LOC Kargil (2003)
The 1999 Kargil war between India and Pakistan had tales of heroism, leadership, fearlessness, grit and self-sacrifice. And J.P Dutta, yes, that man again, brought these stories to the big screen in his epic LoC Kargil. The terrain was rough and there were battles where the enemy was in a position of advantage and that breached strategic locations. Our brave soldiers led from the front, used heavy machine guns, engaged in hand-to-hand combat (talk about being a hero!) and eventually drove the enemy back into their territory. We wish we could mention every hero here and with due respect to the other heroes, we shall name those who were awarded the country’s highest military award, the Param Vir Chakra – Captain Vikram Batra (Posthumous), Lt. Manoj Kumar Pandey (Posthumous), Grenadier Yogendra Singh Yadav and Rifleman Sanjay Kumar.
Rang De Basanti (2006)
I am pretty sure, Rakyesh Om Prakash Mehra, in his wildest imagination hadn’t anticipated impact the actions of DJ, Sukhi, Karan and Aslam eventually had in our society. One of the reasons it worked so well was because we were able to relate to the characters and the socio-political challenges and bureaucratic hurdles citizens have to face every day. It remains one of the most (if not on the only) influential movies of our times. It changed the psyche of our population, galvanizing citizens to come together and stand tall against politicians, corruption and all that is wrong with our system. It was a social awakening of sorts, encouraging citizens to do their duties, channel their anger towards ‘giving a damn’ about right and wrong.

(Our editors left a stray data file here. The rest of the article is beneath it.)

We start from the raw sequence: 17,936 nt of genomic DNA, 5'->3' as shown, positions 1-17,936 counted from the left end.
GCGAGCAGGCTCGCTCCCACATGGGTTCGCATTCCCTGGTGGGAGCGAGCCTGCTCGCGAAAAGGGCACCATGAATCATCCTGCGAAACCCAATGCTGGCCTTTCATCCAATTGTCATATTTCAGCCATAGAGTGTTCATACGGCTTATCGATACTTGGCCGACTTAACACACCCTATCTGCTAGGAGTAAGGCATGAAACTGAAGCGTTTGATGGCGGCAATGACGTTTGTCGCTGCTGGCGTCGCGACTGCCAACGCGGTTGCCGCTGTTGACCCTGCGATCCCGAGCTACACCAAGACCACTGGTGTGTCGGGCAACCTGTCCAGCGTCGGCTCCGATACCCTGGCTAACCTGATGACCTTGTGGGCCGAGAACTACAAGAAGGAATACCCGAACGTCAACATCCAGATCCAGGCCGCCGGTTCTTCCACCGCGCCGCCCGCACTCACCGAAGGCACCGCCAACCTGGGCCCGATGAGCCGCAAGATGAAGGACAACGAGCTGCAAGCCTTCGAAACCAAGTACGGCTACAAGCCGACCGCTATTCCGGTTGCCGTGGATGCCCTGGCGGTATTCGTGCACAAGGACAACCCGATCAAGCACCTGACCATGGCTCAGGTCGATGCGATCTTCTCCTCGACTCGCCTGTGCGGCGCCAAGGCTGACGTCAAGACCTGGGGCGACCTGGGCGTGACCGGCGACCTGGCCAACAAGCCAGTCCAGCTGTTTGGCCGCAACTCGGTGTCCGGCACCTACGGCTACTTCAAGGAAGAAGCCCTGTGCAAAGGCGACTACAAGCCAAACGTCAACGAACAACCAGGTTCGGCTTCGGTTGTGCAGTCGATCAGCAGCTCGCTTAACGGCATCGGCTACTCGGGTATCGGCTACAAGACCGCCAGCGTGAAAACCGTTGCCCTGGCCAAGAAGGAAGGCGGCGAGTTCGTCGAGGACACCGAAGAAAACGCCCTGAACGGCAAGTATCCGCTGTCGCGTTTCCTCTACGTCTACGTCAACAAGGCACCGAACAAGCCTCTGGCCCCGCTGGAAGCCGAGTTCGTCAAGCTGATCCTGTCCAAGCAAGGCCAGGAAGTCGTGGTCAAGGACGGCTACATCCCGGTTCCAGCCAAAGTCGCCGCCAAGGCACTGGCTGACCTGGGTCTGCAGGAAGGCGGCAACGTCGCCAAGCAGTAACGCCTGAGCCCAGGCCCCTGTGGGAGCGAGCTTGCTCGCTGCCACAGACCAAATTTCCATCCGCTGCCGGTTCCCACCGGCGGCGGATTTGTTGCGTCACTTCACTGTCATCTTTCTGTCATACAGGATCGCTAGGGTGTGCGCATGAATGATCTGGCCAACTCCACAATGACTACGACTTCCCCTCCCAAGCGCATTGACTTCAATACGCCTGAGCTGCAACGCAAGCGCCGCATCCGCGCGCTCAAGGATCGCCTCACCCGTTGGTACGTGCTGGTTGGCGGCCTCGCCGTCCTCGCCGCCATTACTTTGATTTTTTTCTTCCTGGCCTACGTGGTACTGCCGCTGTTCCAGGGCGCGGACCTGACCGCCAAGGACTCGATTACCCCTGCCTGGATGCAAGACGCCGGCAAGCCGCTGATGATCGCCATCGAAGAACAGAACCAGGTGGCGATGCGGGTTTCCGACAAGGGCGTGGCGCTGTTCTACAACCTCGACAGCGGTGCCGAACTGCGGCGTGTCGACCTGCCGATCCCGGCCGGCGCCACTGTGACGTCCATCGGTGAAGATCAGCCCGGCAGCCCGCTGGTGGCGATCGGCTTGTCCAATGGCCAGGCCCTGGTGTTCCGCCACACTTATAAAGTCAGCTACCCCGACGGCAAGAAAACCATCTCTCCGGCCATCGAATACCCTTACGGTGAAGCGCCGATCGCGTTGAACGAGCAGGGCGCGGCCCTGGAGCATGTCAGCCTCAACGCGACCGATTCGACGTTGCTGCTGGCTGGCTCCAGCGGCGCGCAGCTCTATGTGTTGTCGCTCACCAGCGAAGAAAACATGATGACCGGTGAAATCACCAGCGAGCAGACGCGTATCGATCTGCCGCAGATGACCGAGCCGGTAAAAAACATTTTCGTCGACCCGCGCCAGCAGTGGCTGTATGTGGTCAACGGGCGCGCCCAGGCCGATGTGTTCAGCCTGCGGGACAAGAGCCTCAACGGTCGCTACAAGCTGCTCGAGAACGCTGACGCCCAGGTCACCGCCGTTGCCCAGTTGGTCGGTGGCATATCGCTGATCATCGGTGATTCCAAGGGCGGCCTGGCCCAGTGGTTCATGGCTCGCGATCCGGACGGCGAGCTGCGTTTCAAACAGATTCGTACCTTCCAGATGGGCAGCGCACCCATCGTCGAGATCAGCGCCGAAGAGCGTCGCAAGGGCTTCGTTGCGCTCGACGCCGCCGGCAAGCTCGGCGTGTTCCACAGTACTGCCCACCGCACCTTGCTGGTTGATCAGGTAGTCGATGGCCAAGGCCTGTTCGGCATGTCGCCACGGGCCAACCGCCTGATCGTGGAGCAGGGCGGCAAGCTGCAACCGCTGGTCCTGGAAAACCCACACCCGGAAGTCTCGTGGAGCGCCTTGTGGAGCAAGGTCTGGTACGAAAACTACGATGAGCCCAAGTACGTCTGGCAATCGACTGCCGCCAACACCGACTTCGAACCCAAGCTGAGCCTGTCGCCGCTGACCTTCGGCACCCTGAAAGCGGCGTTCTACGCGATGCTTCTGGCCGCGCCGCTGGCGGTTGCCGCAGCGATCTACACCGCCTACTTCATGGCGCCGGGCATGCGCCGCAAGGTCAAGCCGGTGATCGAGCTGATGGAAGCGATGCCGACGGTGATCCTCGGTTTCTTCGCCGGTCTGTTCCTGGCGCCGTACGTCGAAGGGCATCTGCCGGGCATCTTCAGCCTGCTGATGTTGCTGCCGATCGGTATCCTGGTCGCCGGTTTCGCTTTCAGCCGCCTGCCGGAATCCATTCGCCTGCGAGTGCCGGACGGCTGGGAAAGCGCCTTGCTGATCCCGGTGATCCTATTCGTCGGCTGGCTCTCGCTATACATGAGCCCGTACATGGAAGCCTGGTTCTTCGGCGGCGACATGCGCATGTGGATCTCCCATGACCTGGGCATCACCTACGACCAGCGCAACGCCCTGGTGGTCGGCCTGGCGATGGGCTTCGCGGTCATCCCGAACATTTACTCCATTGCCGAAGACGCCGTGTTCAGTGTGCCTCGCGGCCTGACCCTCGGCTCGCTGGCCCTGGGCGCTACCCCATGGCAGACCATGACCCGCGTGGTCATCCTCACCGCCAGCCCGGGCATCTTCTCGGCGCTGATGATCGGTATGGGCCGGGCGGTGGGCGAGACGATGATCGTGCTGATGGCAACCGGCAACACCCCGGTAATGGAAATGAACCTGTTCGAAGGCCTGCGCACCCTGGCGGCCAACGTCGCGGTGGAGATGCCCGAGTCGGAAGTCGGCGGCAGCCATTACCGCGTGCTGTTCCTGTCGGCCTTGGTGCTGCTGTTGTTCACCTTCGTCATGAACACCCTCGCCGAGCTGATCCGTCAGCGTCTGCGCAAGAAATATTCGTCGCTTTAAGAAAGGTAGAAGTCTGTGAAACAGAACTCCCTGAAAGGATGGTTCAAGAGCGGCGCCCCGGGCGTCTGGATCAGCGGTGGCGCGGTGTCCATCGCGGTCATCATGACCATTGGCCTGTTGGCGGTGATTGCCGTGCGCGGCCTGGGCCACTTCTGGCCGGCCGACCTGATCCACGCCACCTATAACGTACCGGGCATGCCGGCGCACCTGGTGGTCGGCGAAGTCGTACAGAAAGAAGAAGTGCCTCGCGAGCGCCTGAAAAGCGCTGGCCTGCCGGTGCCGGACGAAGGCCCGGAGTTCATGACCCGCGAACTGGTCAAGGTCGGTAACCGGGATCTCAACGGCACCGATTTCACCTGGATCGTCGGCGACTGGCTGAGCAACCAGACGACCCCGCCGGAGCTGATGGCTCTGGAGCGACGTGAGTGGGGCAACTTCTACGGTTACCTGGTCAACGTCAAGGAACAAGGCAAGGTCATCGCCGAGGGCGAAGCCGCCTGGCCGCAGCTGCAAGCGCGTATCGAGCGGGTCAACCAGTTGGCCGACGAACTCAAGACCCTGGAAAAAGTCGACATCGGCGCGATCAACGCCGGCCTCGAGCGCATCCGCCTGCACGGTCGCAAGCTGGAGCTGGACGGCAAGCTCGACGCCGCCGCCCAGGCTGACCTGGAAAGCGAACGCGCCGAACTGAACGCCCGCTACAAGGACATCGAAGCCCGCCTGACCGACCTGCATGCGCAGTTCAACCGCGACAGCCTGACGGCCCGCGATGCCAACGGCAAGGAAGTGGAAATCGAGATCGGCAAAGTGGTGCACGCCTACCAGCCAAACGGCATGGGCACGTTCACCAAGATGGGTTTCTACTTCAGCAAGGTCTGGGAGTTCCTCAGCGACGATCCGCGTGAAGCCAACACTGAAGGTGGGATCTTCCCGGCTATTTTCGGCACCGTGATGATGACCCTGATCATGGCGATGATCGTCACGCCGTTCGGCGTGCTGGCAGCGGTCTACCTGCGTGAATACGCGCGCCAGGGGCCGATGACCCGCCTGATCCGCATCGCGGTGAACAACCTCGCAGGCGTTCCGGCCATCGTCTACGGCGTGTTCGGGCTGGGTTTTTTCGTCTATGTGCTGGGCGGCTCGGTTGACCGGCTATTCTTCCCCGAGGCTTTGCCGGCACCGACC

One of the direct impacts of the sacrifice made by these four friends was when the youth took to the streets to protest against the acquittal of the main accused during the Jessica Lal murder case. There were protests, vigils, inspired by scenes from the movie. They represented signs of solidarity. Citizens took to social media to spread awareness about the case. This put pressure on the government to give a fair trial and justice was finally delivered.
A true story of the heroic tale of six brave Indian soldiers who escaped from Pakistan after they were captured as PoW during the 1971 war. The movie showcased the soldiers’ courage and love for their motherland that they were ready to risk their lives for it and defend it against the enemy. It is a reminder for us, who take our lives for granted, to be thankful to our brave men and women protecting our borders and our families.
Mary Kom (2014)
Who would have thought that a mother of three, from one of the smallest states in the country with barely any training facilities would go on to becoming a 5-time Boxing World Champion, win a gold medal in the Asian Games and plethora of other medals. Mary Kom’s story is about dreaming, resilience and confidence in your talent, to know that if you kick some ass, you’ll make it big. She has inspired a generation of women to break the proverbial glass ceiling, pursue their dreams and never give up. She was awarded both the Padma Shree and the Padma Bhushan (India’s 3rd and 4th highest civilian award). Though she is still active in sports, her success inspired a film that delivered a knock out punch, just like the magnificent Mary.